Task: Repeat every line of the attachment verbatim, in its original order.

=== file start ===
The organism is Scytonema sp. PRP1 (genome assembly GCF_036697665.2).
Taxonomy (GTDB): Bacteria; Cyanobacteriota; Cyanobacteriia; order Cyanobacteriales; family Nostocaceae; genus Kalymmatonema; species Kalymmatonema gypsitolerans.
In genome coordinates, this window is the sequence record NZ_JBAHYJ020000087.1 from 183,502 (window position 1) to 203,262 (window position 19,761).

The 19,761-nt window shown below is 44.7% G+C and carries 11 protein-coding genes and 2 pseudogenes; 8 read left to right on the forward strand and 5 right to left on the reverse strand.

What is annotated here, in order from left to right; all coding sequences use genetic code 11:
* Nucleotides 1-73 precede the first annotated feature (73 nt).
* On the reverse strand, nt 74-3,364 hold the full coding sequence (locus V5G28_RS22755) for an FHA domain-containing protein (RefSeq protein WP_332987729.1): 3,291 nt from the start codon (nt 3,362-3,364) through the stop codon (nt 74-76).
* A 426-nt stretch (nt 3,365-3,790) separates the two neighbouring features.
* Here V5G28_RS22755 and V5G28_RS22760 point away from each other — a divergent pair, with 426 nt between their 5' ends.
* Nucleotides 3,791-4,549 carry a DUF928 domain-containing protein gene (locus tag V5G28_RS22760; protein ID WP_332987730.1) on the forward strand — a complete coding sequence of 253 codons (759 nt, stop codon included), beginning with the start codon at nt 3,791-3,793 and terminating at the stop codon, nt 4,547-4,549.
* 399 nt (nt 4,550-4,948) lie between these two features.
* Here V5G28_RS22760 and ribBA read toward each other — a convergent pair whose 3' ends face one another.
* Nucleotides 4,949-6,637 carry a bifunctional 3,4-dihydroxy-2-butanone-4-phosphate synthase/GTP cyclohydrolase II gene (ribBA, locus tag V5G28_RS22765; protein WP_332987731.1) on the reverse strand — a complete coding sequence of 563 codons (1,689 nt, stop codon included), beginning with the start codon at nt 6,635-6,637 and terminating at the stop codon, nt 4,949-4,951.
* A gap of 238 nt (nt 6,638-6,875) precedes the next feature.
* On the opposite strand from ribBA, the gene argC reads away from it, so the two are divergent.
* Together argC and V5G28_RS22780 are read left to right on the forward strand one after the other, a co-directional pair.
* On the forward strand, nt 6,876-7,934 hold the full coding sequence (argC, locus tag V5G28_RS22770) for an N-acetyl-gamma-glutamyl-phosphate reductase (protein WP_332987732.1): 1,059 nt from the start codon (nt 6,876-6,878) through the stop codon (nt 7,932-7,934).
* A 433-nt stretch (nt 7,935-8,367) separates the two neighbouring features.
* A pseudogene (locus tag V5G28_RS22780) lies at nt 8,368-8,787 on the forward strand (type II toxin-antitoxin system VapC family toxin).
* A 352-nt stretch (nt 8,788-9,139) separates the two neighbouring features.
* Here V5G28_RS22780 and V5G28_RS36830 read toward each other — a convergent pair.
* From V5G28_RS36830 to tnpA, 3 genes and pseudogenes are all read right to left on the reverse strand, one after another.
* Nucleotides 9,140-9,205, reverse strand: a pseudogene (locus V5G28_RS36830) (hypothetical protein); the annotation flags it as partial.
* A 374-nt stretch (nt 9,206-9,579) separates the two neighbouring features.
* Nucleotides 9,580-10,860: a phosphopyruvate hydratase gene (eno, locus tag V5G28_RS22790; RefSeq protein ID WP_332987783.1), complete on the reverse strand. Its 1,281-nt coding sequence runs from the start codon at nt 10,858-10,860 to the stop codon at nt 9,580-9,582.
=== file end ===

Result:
The organism is Scytonema sp. PRP1 (genome assembly GCF_036697665.2).
Taxonomy (GTDB): Bacteria; Cyanobacteriota; Cyanobacteriia; order Cyanobacteriales; family Nostocaceae; genus Kalymmatonema; species Kalymmatonema gypsitolerans.
In genome coordinates, this window is the sequence record NZ_JBAHYJ020000087.1 from 183,502 (window position 1) to 203,262 (window position 19,761).

The 19,761-nt window shown below is 44.7% G+C and carries 11 protein-coding genes and 2 pseudogenes; 8 read left to right on the forward strand and 5 right to left on the reverse strand.

What is annotated here, in order from left to right; all coding sequences use genetic code 11:
* Nucleotides 1-73 precede the first annotated feature (73 nt).
* On the reverse strand, nt 74-3,364 hold the full coding sequence (locus V5G28_RS22755) for an FHA domain-containing protein (RefSeq protein WP_332987729.1): 3,291 nt from the start codon (nt 3,362-3,364) through the stop codon (nt 74-76).
* A 426-nt stretch (nt 3,365-3,790) separates the two neighbouring features.
* Here V5G28_RS22755 and V5G28_RS22760 point away from each other — a divergent pair, with 426 nt between their 5' ends.
* Nucleotides 3,791-4,549 carry a DUF928 domain-containing protein gene (locus tag V5G28_RS22760; protein ID WP_332987730.1) on the forward strand — a complete coding sequence of 253 codons (759 nt, stop codon included), beginning with the start codon at nt 3,791-3,793 and terminating at the stop codon, nt 4,547-4,549.
* 399 nt (nt 4,550-4,948) lie between these two features.
* Here V5G28_RS22760 and ribBA read toward each other — a convergent pair whose 3' ends face one another.
* Nucleotides 4,949-6,637 carry a bifunctional 3,4-dihydroxy-2-butanone-4-phosphate synthase/GTP cyclohydrolase II gene (ribBA, locus tag V5G28_RS22765; protein WP_332987731.1) on the reverse strand — a complete coding sequence of 563 codons (1,689 nt, stop codon included), beginning with the start codon at nt 6,635-6,637 and terminating at the stop codon, nt 4,949-4,951.
* A gap of 238 nt (nt 6,638-6,875) precedes the next feature.
* On the opposite strand from ribBA, the gene argC reads away from it, so the two are divergent.
* Together argC and V5G28_RS22780 are read left to right on the forward strand one after the other, a co-directional pair.
* On the forward strand, nt 6,876-7,934 hold the full coding sequence (argC, locus tag V5G28_RS22770) for an N-acetyl-gamma-glutamyl-phosphate reductase (protein WP_332987732.1): 1,059 nt from the start codon (nt 6,876-6,878) through the stop codon (nt 7,932-7,934).
* A 433-nt stretch (nt 7,935-8,367) separates the two neighbouring features.
* A pseudogene (locus tag V5G28_RS22780) lies at nt 8,368-8,787 on the forward strand (type II toxin-antitoxin system VapC family toxin).
* A 352-nt stretch (nt 8,788-9,139) separates the two neighbouring features.
* Here V5G28_RS22780 and V5G28_RS36830 read toward each other — a convergent pair.
* From V5G28_RS36830 to tnpA, 3 genes and pseudogenes are all read right to left on the reverse strand, one after another.
* Nucleotides 9,140-9,205, reverse strand: a pseudogene (locus V5G28_RS36830) (hypothetical protein); the annotation flags it as partial.
* A 374-nt stretch (nt 9,206-9,579) separates the two neighbouring features.
* Nucleotides 9,580-10,860: a phosphopyruvate hydratase gene (eno, locus tag V5G28_RS22790; RefSeq protein ID WP_332987783.1), complete on the reverse strand. Its 1,281-nt coding sequence runs from the start codon at nt 10,858-10,860 to the stop codon at nt 9,580-9,582.